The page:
Attitude, scale, and design are the three pillars upon which both the problem and the solution are founded. The world needs the disciplined children of humility and wisdom communities or what might be regarded as ecological regimes. These are born of politics (and economics) pursued on a human and ecological scale and according to sustainable designs.
The purpose of this paper is to explore what might characterize an ecological regime. As indicated above, I will look at political structures that would do at least two things: (1) transform the existing order in accordance with humane and ecological criteria, and (2) sustain humanity and the biosphere in a harmonious dance indefinitely.
To dream the impossible dream. . .
Properly speaking, global thinking is not possible. Those who have "thought globally" (and among them the most successful have been imperial governments and multinational corporations) have done so by means of simplifications too extreme and oppressive to merit the name of thought. Global thinkers have been and will be dangerous people. National thinkers tend to be dangerous also: we now have national thinkers in the northeastern United States who look on Kentucky as a garbage dump...If we could think locally, we would take far better care of things than we do now. The right local questions and answers will be the right global ones. Wendell Berry, 1992
[There] are such things as "natural units of inhabitation" which lend themselves to the political act of willing a common world. We are familiar with such units of inhabitation for non-human life; they are what we call "ecosystems." The root of ecosystem is the same Greek word, oikos, ("household') which stands at the root of the word economy. In fact, these two households may have more in common than we generally realize - a commonality which we may have to recognize in order actually to practice a politics of willing a common world. Daniel Kemmis, 1990
The Ecology of Sustainable Politics
Politics is the craft of deciding who gets what, where, when, and how. There are many ways to do this - imperialism, totalitarian and fascist regimes, monarchy and oligarchy (feudalism), communism, federalism, republicanism, democracy, consensus, anarchy, etceteras. Many historical expressions of these various political paths (and most that are practiced today) are hybridizations arranged to meet, at best, the perceived needs of a society (such as the democratic republics of most of the western and northern European nations), and at worst, the ideological and exclusive ambitions of an elite cadre (such as the imperial oligopolies of global cartels). All of these regimes have their strengths and weaknesses regarding power and resource allocation and distribution, some more than others. But which of these can best meet the allocation and distribution challenges spawned of the social and biospheric crises of today's world?
Imperial, totalitarian, fascist, monarchical, oligarchic, and federal regimes can effect tremendous systemic changes within a few years. Consider the Union of Soviet Socialist Republics (U.S.S.R.), which was imperialistic, totalitarian, fascist, communistic, and federal in its structure. The U.S.S.R. was able to effect revolutionary changes, virtually transforming a moderately industrial, feudal nation, namely Russia, which lacked considerable European political significance, into a modern technological dynasty of tremendous international import within a few decades. It educated a vast society, comprised of various disparate cultures, and produced some of the world's greatest literary, scientific, and athletic persons. But it paid for its temporal efficiency and social successes with, paradoxically, tremendous loss of life, liberty, and economic and ecological viability. As George Konrad, a Hungarian writer and politician, once said,Many people feel empty, a world that seemed so strong just collapsed. Forty years have been wasted on stupid strife for the sake of an unsuccessful experiment. The values gathered together have vanished, the strategies for survival have become ridiculous. And so forty years of our lives have become a story, a bad anecdote.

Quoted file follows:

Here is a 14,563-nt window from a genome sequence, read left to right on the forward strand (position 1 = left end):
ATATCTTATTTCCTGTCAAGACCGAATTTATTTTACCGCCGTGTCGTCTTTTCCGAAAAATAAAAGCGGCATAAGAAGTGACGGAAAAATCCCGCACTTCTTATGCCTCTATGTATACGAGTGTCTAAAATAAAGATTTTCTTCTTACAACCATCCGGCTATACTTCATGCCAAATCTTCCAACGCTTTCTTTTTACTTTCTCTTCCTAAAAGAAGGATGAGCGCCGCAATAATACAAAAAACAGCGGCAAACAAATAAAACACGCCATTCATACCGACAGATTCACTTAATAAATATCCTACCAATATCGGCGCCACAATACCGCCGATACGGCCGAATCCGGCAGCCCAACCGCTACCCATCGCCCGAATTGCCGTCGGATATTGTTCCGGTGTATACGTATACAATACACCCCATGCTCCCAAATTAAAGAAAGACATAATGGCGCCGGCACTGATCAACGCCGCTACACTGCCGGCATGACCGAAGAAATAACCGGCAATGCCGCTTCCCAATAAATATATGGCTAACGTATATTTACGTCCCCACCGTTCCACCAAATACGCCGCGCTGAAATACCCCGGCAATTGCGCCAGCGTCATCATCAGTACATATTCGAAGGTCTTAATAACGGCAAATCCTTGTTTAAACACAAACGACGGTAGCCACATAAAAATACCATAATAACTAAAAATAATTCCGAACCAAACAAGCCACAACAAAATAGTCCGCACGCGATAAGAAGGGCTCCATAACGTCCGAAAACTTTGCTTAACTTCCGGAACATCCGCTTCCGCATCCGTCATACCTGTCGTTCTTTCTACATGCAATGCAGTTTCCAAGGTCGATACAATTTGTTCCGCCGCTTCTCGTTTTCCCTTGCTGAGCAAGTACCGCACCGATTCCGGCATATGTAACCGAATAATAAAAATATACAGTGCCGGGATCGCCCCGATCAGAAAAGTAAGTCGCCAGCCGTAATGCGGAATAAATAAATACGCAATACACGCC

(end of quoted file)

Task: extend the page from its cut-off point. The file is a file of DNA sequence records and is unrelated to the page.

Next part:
Where large centralized governments can fail miserably in respect to individual liberties, economic frugality, and ecologically sound resource management, the small decentralized governments of republics and democracies can succeed - eventually. Democratic republics usually require decades to effect large, even small, systemic changes where there is significant cultural diversity within the populous. France, for example, is home to six indigenous ethnic groups and at least a dozen enclaves of foreign ethnicity. Since 1800, France has undergone nine reformations due to either war (both external and internal) or political reorganization. They are beset with the problems of pluralism, as are most contemporary democracies. In the United States of America (perhaps not the best example of a democratic republic because of our federal structure), African-Americans are still stigmatized by slavery, even though they have been" free" since 1863.